Frequently Asked Questions

In the Before Times, I answered these queries in person…


When you're the Voice of Your Generation, people ask you a lot of questions. I mean, I'm assuming they do. Maybe ask Taylor Swift about that. In the meantime, I occasionally am called upon as an expert witness.

In the days before the pandemic, I actually put on lipstick and real pants and — get this — taught writing workshops in an actual classroom. What's more, I participated in book events and on conference panels where I got to speak into a genuine microphone and take questions from the audience.

I know, right?

Eventually, during these events, there emerged a common list of burning questions, the answers to which I'm providing here. Sure, Lena Dunham might quibble with some of my replies, but hopefully Taylor Swift would tell her to shake it off.

Why do you write? I find people so endlessly fascinating. Everyone I meet is a potential story — from the kooky hippie who owns the gift shop in my neighborhood to the cast of seniors with whom I volunteer at the Christ Child Opportunity Shop. I think being curious about others is a way into understanding your own motivations, passions, and fears. Curiosity, for me, is one of the hallmarks of inspiration. The day I stop being interested in something or someone is the day I stop writing.

What do you tell new writers? There is really no better advice for aspiring writers than to write, to practice your craft, and, if possible, to develop a niche. If you have a hobby you love — like knitting or gardening — become an expert in that hobby and write about it. It really helps, especially in the nonfiction market, to specialize. I love writing about pop culture, which means I watch and think about “The Bachelor” (Colton Underwood really did have the most dramatic finale ever) way more than I ought to!

What is a book you return to again and again? At the moment, it's The Discomfort Zone by Jonathan Franzen. I’m a mega Franzen fan, from his modern-day classic The Corrections to the complex and touching essay he wrote about his father in the New Yorker (and even to his completely misguided snubbing of Oprah). He’s a master of the written word. I knew he could write about characters with humor and pathos, so I was curious to see him focus his lens on himself — plus, what could be better than a memoir about his own neurotic beginnings? In The Discomfort Zone, Franzen writes with biting, caustic wit and an almost fond self-awareness of his loser status. I felt an amazing kinship with him which helped me understand that maybe if I wrote about my own struggles with fitting in, as I tried to do in my memoir, I'd be able to connect with readers in a similar way.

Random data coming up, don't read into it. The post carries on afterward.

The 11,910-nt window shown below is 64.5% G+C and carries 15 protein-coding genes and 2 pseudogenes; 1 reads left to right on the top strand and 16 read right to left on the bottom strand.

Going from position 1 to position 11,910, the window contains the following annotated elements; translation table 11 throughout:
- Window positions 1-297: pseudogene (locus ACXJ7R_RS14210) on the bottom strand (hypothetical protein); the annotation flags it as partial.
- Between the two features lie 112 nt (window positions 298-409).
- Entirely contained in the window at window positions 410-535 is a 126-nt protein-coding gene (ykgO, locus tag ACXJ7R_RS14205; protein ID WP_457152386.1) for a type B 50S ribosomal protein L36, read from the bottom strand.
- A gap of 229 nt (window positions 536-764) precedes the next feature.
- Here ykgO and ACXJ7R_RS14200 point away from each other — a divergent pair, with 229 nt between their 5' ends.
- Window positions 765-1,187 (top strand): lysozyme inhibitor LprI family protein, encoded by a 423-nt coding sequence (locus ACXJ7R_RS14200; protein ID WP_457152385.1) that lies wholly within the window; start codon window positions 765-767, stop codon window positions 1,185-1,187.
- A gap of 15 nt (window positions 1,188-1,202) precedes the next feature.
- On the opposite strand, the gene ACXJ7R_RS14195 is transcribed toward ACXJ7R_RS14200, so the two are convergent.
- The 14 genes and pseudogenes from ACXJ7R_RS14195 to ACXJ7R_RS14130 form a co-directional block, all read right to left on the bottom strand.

Anne Lamott's Bird by Bird is required reading for any writer, but when I read Operating Instructions, a chronicle of her first year as a mother, I felt both schooled as a writer and understood as a new mother. When Leo, now 9, was 7 months old, I found myself using Lamott's book as a roadmap of sorts. I also marveled at how raw and honest she was, admitting at one point she felt like throwing her newborn son against the wall during one of his terrible crying jags (luckily for me, Leo was a fantastically happy baby). Writing memoir is often an ugly process, where horrifying thoughts get put down on the page. In a way, Lamott was giving me permission to express and ultimately excise my own inner monster — a hugely relieving experience for a writer and a new mother.

Which three writers, living or not, would you invite into your vicious circle? If I were hosting a dinner party with three other authors, I probably wouldn't be able to eat a single bite. Writers, especially ones I admire, are my rock stars. But, since this is a fantasy, I will assume the role of cool, calm, and collected hostess. I would, of course, sit at the head of the table. To my left, Shalom Auslander. He is one pissed-off dude, and I like that in a person (especially a writer). Raised in an ultra-Orthodox Jewish community, Auslander was schooled in God's unpredictable, vengeful, and bloodthirsty character — lessons he soon rejected. The aftermath, including his repudiation of both God and his family, is bold, blasphemous, and terrifically funny territory. I'd love to talk to him about the genesis of his novel Hope: A Tragedy, in which his main character discovers an older Anne Frank living in his attic. This means, naturally, that to my right is the real Anne Frank. What a lively debate those two would have, don't you think? To carry on the theme, I’d seat Christopher Hitchens at the table for many reasons, but mostly because he still deserves a place there. Plus, he'd probably bring a really good bottle (or six) of wine.

Cathy Alter is a member of the Independent’s board of directors and the author, most recently, of CRUSH: Writers Reflect on Love, Longing, and the Power of Their First Celebrity Crush.

Like what we do? Click here to support the nonprofit Independent!
comments powered by Disqus